Broken Chain Reaction

The Borders bookstore chain abandoned all hope of reorganization or sale this week and announced it will be closing its 400 stores.  Liquidation of inventory will begin Friday.

This is a shame.  It will mean fewer and fewer places where bookreaders can go in and actually see and handle and browse thru thousands and thousands of titles, all of them written by James Patterson.

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Surely it was only a coincidence, that Borders' announcement came only a few days after I had -- abandoning years of standing firm on noble principles and long-ingrained habit -- installed an eReader app on my cell phone.  I start reading one friggin' digital book, and suddenly a billion-dollar chain of brick-and-mortar bookstores falls into ruin, putting thousands of people on the unemployment line and sending shock waves thru the entire publishing industry.  I'm sorry; this was not one of the mutant superpowers I've always wanted to see manifest.  It's like dreaming of being Superman and waking up to find you're actually Lex Luthor.

I suppose I can share the blame with George R.R. Martin, since it was one of his books I loaded onto my cell phone.  No, not A Dance With Dragons.  The previous book, A Feast For Crows.  Since Feast and Dance were essentially supposed to be two halves of one big book, I had thought to wait until Dance was published before reading both of them one after another.  Five years later, with a copy of Dance finally in hand, I'm not sure where, or how deeply buried, the hardcover copy of Feast I bought back then has gotten to in the house.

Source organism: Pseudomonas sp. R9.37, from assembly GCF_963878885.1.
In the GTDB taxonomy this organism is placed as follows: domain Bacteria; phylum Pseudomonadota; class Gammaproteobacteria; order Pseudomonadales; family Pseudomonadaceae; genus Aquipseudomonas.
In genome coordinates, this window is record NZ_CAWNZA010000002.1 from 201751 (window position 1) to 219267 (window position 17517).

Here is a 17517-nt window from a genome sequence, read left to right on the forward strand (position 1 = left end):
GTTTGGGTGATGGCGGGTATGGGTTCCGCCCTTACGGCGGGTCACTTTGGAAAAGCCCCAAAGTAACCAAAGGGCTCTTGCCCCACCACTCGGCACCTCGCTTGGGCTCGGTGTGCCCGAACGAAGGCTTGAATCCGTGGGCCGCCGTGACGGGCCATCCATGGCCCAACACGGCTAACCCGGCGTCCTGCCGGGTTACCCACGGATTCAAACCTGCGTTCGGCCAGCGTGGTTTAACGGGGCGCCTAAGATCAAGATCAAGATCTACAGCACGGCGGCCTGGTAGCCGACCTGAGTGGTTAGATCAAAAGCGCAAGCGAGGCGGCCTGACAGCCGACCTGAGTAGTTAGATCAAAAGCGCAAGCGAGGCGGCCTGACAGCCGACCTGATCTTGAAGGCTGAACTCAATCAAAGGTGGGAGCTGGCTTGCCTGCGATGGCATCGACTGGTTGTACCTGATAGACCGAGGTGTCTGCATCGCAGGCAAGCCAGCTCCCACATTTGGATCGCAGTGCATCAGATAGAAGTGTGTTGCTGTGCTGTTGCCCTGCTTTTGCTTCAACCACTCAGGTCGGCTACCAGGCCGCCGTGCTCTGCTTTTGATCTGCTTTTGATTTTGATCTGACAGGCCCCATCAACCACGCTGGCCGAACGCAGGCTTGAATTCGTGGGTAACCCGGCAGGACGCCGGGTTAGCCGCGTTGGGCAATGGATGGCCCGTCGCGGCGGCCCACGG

So, I loaded Overdrive Media Console into my Droid, and checked out a copy of A Feast For Crows from the Greater Phoenix Digital Library.  (GPDL is a central eBook source for the Phoenix library system and the library systems in the surrounding towns and suburbs.)

Getting the software installed and signing up for GPDL access was pretty smooth and straightforward.  And I'm impressed with how the book presents on my Droid's screen.  The text is crisp and clear (and adjustable in size), moving around in the book is pretty easy, and it's certainly easier to carry around my cell phone (which I do all the time anyway) than a thick hardcover.

It does suck up quite a bit of battery power, primarily because it's in use for longer periods than most of the other phone apps I use on the Droid.  I may have to start remembering to use the phone's car charger when I'm driving around town.

This may be the start of a beautiful friendship.  Or a horrible addiction.  (Omigod, the first one really WAS free!)

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In case anyone think's I'm snarking on James Patterson up above... well, yeh, you're right.  I read the first Alex Cross mystery, Along Came A Spider, when it first came out.  My reaction was "Meh," and I've never bothered to read any of his other books.  So I'm always a little surprised to see how many books he's published since then, and how well they sell.

The puzzling thing is that there's no "buzz", insofar as I've encountered, about his books.  People can stand around the proverbial water cooler and talk about a Stephen King book, or a Dan Brown book, or a Stephanie Meyer book.  They talk about the plot, and the characters, for those writers' books.  But I've never heard a conversation like that about any of James Patterson's books.  What I keep hearing about Patterson is that "He's a page-turner" and, repeatedly, "His chapters are short."  So I guess Patterson is writing for the short-attention-span crowd, and it's turned out to be a pretty damned big crowd.

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(Photo credit for the empty bookshelves goes to the Smithsonian Institution, via Flick Commons.)

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